Raymond Central welcomed six new staff members as the 2020-2021 school year began. They are Kathleen Cooper, fifth grade (Valparaiso); Taylor Craig, junior-senior high art; Amanda Ehlers, school nurse; Keaton Henry, high school science; Lori Morgan, elementary computer science, STEM and keyboarding (Ceresco and Valparaiso) and Amy Ziegler, fifth grade (Valparaiso).


In 13 minutes, the Waverly City Council was able to approve their 2020-2021 fiscal year budget and tax request during public hearings on Sept. 15. At $32,729,072, the budget has a 66% increase from last year’s operating budget of $19,730,961. The budget also has a necessary cash reserve of $8,234,076 putting total funds for the city at $40,963,148.  The property tax request, $1,193,688, also increased by 3% from last year’s $1,159,036. The tax levy is $0.340597. The valuation increase of 3% had a very slight effect on this year’s levy – a $0.000032 difference. The reasons behind the stark increase in budget is largely because the city is budgeting $5.5 million toward the new aquatic center as well as other larger projects set to begin this year. 

When Kevin Finson’s granddaughters started showing a fear of thunderstorms, the Waverly man decided to create a book about the progression of a thunderstorm and tell the story in a way that supplies the reader with a better, less intimidating view. The book “A Cloudy Tale” was published in May of this year through Dorrance Publishing.  

The Raymond Central Mustang football team improved to 3-0 on the season with a 50-7 victory over Schuyler on Homecoming Night at home on Sept. 18.

The Waverly City Council approved the purchase of land near the intersection of Amberly and Cannongate roads for $400,000. The property could possibly be the site of the new fire station, City Administrator Stephanie Fisher said.


Phil Brey writes songs inspired by his childhood in Raymond and 25 years on a farm in Valparaiso. The Lincoln man, now 86, owns a production company called Nebraska 66 with his son, Mark, where they debut Phil’s lyrics using Mark’s arrangements and voices from various singers.

District 145 received the Sower Award, part of the Governor’s Wellness Awards sponsored by Gov. Pete Ricketts and the Nebraska Department of Health and Human Services (DHHS). The Sower Award recognizes workplaces that have established quality wellness programs.

U.S. Bank and the Nebraska School Activities Association (NSAA) announced the 2020-2021 Believers and Achievers. Area recipients include Macy Persinger, Kelsey Cordes and Evan Canoyer of Waverly High School.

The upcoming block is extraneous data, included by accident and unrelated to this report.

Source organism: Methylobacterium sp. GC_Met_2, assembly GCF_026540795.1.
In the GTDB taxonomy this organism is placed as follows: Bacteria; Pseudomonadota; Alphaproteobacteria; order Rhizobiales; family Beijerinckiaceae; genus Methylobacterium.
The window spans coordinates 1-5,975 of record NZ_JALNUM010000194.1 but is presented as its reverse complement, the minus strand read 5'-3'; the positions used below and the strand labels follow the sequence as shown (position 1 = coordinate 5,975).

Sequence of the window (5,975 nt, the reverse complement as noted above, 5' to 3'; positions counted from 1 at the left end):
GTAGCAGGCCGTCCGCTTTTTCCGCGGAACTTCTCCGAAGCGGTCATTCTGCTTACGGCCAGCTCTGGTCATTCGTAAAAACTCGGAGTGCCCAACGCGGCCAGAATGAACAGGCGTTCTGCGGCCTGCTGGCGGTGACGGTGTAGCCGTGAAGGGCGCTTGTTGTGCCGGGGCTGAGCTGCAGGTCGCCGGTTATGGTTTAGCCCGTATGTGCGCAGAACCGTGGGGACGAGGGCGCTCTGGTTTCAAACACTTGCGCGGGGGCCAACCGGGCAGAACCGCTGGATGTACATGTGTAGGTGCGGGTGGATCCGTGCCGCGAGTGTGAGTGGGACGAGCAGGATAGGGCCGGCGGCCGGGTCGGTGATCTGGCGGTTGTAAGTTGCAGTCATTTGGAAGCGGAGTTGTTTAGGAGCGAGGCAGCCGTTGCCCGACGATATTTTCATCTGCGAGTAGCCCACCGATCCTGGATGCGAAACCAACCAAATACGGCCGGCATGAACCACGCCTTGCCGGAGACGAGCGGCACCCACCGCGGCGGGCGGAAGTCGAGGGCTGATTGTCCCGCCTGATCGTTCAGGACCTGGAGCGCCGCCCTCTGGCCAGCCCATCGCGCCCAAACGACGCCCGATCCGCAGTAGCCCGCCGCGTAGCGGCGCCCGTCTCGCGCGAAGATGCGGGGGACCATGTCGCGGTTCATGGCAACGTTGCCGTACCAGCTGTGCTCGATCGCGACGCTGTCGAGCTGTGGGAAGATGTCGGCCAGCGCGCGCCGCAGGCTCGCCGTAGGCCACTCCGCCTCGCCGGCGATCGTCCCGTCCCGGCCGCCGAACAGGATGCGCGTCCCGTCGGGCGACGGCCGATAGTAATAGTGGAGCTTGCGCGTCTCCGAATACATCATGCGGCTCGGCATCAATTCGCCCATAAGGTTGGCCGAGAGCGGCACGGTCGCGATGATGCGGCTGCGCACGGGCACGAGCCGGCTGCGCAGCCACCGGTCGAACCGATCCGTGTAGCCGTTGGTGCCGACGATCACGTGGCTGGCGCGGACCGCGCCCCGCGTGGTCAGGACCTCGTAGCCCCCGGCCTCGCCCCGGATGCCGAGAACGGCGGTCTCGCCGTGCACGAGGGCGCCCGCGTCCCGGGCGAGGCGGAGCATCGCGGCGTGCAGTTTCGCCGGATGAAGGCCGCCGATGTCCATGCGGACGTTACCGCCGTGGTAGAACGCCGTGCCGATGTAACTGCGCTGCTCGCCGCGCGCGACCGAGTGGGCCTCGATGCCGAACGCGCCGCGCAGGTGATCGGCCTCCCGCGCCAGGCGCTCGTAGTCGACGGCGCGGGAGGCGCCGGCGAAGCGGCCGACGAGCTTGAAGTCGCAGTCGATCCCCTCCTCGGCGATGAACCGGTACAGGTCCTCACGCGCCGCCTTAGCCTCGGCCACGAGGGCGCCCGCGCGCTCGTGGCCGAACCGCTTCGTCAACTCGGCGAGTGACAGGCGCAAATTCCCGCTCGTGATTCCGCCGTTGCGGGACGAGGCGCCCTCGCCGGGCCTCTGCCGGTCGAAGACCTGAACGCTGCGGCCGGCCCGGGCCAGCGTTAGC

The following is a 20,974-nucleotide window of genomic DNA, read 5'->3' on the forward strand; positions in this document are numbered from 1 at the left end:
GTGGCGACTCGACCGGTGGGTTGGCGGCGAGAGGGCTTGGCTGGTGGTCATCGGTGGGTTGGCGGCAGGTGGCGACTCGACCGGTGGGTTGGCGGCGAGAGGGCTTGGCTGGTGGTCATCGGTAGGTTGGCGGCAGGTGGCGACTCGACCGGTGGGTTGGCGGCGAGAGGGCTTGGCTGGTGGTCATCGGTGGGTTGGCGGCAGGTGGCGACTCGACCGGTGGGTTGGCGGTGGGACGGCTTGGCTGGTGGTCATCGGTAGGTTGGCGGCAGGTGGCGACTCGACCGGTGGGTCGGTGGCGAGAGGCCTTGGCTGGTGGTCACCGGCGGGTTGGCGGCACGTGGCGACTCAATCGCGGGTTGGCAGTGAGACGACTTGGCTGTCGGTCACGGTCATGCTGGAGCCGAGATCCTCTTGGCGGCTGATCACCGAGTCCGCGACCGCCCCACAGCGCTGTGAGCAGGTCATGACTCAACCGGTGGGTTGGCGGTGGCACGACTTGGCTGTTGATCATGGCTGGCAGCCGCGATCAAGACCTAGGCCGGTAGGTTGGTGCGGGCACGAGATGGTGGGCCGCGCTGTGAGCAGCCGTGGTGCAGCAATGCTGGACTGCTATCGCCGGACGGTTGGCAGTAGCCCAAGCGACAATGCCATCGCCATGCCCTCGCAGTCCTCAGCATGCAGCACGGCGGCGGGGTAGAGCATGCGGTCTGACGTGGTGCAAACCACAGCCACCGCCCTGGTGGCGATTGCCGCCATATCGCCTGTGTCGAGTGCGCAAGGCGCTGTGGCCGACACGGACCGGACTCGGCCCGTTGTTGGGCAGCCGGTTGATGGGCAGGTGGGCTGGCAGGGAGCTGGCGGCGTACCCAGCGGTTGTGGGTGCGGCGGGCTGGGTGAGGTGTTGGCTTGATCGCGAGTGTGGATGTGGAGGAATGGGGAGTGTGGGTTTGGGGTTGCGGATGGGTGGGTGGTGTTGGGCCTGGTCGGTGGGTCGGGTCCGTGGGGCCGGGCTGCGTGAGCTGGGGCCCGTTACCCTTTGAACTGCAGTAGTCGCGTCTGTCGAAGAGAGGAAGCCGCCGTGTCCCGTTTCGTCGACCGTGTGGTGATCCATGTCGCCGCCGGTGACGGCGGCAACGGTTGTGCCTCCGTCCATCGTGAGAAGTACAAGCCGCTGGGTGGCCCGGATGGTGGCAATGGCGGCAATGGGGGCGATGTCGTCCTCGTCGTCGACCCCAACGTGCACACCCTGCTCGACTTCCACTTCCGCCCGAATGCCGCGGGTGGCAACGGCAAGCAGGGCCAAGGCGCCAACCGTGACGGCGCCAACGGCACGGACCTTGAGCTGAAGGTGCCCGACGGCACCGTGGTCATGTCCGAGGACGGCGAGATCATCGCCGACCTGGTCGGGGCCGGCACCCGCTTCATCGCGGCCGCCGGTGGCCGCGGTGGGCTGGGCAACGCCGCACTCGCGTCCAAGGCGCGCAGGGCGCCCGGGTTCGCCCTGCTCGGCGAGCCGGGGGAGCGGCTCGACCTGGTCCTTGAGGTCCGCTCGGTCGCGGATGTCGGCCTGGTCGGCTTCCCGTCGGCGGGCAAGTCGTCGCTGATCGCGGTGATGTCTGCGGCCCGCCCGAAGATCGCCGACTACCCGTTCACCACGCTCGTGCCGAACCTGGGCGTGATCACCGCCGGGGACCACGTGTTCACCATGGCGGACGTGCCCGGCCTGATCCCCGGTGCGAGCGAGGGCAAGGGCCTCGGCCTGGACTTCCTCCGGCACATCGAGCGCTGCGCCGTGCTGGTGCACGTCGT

The Raymond Central volleyball team took second while hosting an eight team tournament on Oct. 3 at Raymond Central High School. The Mustangs defeated Arlington 25-14, 25-19 in the opening game and made it two wins in a row on when they were able to beat the Seward Bluejays in straight sets 25-18, 25-18. The two wins advanced RC into the tournament’s championship game against York. The Mustangs won the first set 25-18 but dropped the final two 11-25, 23-25.

Richard Carr, 65, was arrested on Oct. 8, three days after allegedly brandishing a weapon at Carr’s Cars, his residence and business on Highway 34. The incident took place on Oct. 5 around 6:20 p.m., when the Cass County Sheriff’s Office was called about a man making threats to family members. After several hours, the Nebraska State Patrol searched the residence but did not find Carr.

Part way through the regularly scheduled District 145 Board of Education meeting at Eagle Elementary on Oct. 5, Superintendent Cory Worrell was informed that the meeting was on lockdown due to a possible armed standoff on Highway 34. After the unprecedented interruption, the board heard a presentation on the proposed stadium updates for Waverly High School.

The Waverly softball team ended their season with a wild 19-18 loss to the Wahoo Warriors in an elimination contest on Oct. 5 during Class B-4 sub-district tournament play. The Vikings hit four home runs and pounded out a season-high 19 hits, but it was not enough as the Warriors scored two runs in the bottom of the seventh to pull out the wild seven inning win. The two losses in sub-district play ended the Viking season with a record of 11-17.

After delays due to COVID-19, Waverly was able to celebrate its sesquicentennial, or 150th anniversary, with a fireworks show at Lawson Park on Oct. 17, just nine days after the city’s actual anniversary. On Oct. 8, 1870, Waverly became official, according to a history collected by Peggy Brown and Nancy Mocroft. The original plan was to celebrate the city’s anniversary during the annual Fourth of July celebration, called Waverlyfest.

Waverly senior cross country competitor Conrad Schroeder finished three seconds ahead of Alexander Kennedy of Omaha Skutt Catholic to finish in 15th place on a frigid afternoon at the NSAA Cross Country Championships held at Kearney Country Club on Oct. 23. Schroeder crossed the finish line in 17:07, his best time of the season. Teammate Jarrett Ballinger posted a time of 17:54 for 52nd place. For the Waverly girls team, Millie Waldo finished in 41st place with a time of 21:17. Raymond Central freshman Sophia Schultz also competed at state, finishing with a time of 22:57 in 81st place.

Harry’s Bar in Valparaiso hosted a polka party on Oct. 25, its first since the COVID-19 pandemic began in March. Angie Kriz and the Polkatoons performed to a small group of fans, much different than their previous appearance in mid-March when they played to a standing room only crowd.

Officials in Waverly, Wahoo and Ashland said they’ve been approached in recent months about hosting a new 1,600-bed state prison. “It would be a very hard push (here),” said Waverly Mayor Mike Werner, who met with state representatives. “This town is about residential growth; we have a school district that is growing. We don’t believe it would fit well.”

At the Waverly City Council meeting on Oct. 27, the council approved a bid from Quik Dump Refuse out of Ashland to remove Waverly’s recyclables each month for $1,800 starting after Dec. 1. City Administrator Stephanie Fisher said the contract will only last for one year so the city can test the waters since it is the city’s first time contracting a recycling agency aid.